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Wow, there're so many!  Thank you Christine.  I hadn't picked up on this trend at all; I hadn't even heard of those books before.  I'm aiming for an MG story, rather than a YA one, and I think it will be very different, given the impression I get from the descriptions on that website. 

A general question: if you want to use a trope, like amnesia, do you think it's a good idea to read lots of books that use the same trope and set out to do things differently from the beginning?  Or is it better to write the story you have in you, and look at what else is out there after the first draft?
#13 - July 20, 2013, 11:50 AM

I didn't know amnesia was a mini-trend, either.  :2brickwall on your behalf.

Can you start with another situation where him not knowing who he was would be shocking and/or funny? (not sure your general approach) Or someone could say I like your haircut or where'd you get that black eye? That would give him an excuse to look in the mirror.
#14 - July 20, 2013, 01:07 PM
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littlelostalien

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Thanks Elizabeth.  I think I need to start when he wakes up (although I might change my mind later), but I can take out the mirror scene without too much damage, so I think I will do that.
#15 - July 22, 2013, 01:43 AM

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Christine- I hadn't seen that link. Very interesting! I had actually heard about the amnesia and mirror thing from pet peeves from agents.

littlelostalien- I understand not wanting to let go of something that you love, especially an idea or concept. And you should write what you love. That is more important than anything, even more important than seeing your work being printed in book form.

Yet, it's also important to understand what editors and agents are looking, and what has been overdone. Otherwise you will spend a year writing a book that will never be picked up by an agent or an subsequently by an editor. As long as you have a very unique reason for amnesia, then you should be fine. I think what the key is to not use the amnesia as a crutch in your plotting but rather as a unique element in the plot scheme.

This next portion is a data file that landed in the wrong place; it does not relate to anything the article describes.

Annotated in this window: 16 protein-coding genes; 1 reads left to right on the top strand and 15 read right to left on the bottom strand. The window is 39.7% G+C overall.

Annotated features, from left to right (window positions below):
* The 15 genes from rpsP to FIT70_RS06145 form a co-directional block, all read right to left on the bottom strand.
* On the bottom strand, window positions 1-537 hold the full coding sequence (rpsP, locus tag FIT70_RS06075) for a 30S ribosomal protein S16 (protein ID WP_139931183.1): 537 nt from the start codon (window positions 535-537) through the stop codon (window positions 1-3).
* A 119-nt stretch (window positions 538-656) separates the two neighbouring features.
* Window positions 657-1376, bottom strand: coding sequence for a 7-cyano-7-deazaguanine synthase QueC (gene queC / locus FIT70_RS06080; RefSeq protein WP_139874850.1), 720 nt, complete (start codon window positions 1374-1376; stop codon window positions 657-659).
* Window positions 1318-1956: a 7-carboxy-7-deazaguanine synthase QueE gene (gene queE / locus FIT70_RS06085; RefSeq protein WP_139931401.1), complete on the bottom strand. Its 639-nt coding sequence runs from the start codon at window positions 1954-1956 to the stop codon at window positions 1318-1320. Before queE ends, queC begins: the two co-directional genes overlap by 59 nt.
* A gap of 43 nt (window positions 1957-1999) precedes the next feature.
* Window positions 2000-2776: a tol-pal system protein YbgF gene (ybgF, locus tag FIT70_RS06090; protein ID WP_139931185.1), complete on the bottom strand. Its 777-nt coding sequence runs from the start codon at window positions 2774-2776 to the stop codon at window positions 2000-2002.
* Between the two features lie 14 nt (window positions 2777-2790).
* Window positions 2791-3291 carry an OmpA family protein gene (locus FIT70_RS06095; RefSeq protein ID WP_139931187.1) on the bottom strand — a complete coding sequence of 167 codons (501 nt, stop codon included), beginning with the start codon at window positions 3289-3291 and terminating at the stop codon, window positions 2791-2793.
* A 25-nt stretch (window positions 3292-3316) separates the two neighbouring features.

Have you read The False Prince? It's not an amnesia story but it has those elements in it and it's so brilliantly done.
#16 - July 22, 2013, 07:25 AM
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I think I have to disagree with like, everyone. LOL.

There are so many ways to describe characters without using mirrors. For instance, if there's a relative around, the MC can compare themselves to said relative. If the character is a girl, she could throw some clothes on and then braid her hair to the side. And if you're writing third person omniscient, you can just have the narrator briefly describe them. Alternatively, in the case of you ms, you could have a supporting character crack a joke about their features.

I find waking up cliched too. If the characters has amnesia, he/she doesn't necessarily need to have woken up to realize it. They could do some mundane task and say, forgot what they were doing. For example, when you walk into a room and forgot why you went in there to begin with. In my ms, it starts out with the MC having gone into his room to get something, but forgetting what and why (later on it's revealed that his magician father has been making him forget).

So yeah. Get creative!
#17 - July 22, 2013, 07:00 PM

littlelostalien

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The mirror scene is now gone, and good riddance  ::-)  I will keep the beginning, with him waking up, for now, but have made a note to reconsider in revisions.

The amnesia definitely has to stay.  It's disheartening to hear about the trend, but I really want to write this story, and I think I am doing the things you suggest, Christy.  Also, thank you for the recommendation!  'The False Prince' looks great, and I will read it as soon as I can.
#18 - July 26, 2013, 09:24 AM

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littlelostalien- It's really hard isn't it to write what you love and yet make sure it's marketable. I'm glad that you are writing what you love and honestly, that is the most important thing. Good luck with your project!
#19 - July 26, 2013, 12:57 PM
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Here's another bit of info on amnesia plotting... E. Lockhart references it in during her episode of The Narrative Breakdown podcast. Apparently her 2014 YA release must have an amnesiac plot line...?

Here's the link:

http://www.narrativebreakdown.com
#20 - July 27, 2013, 09:06 AM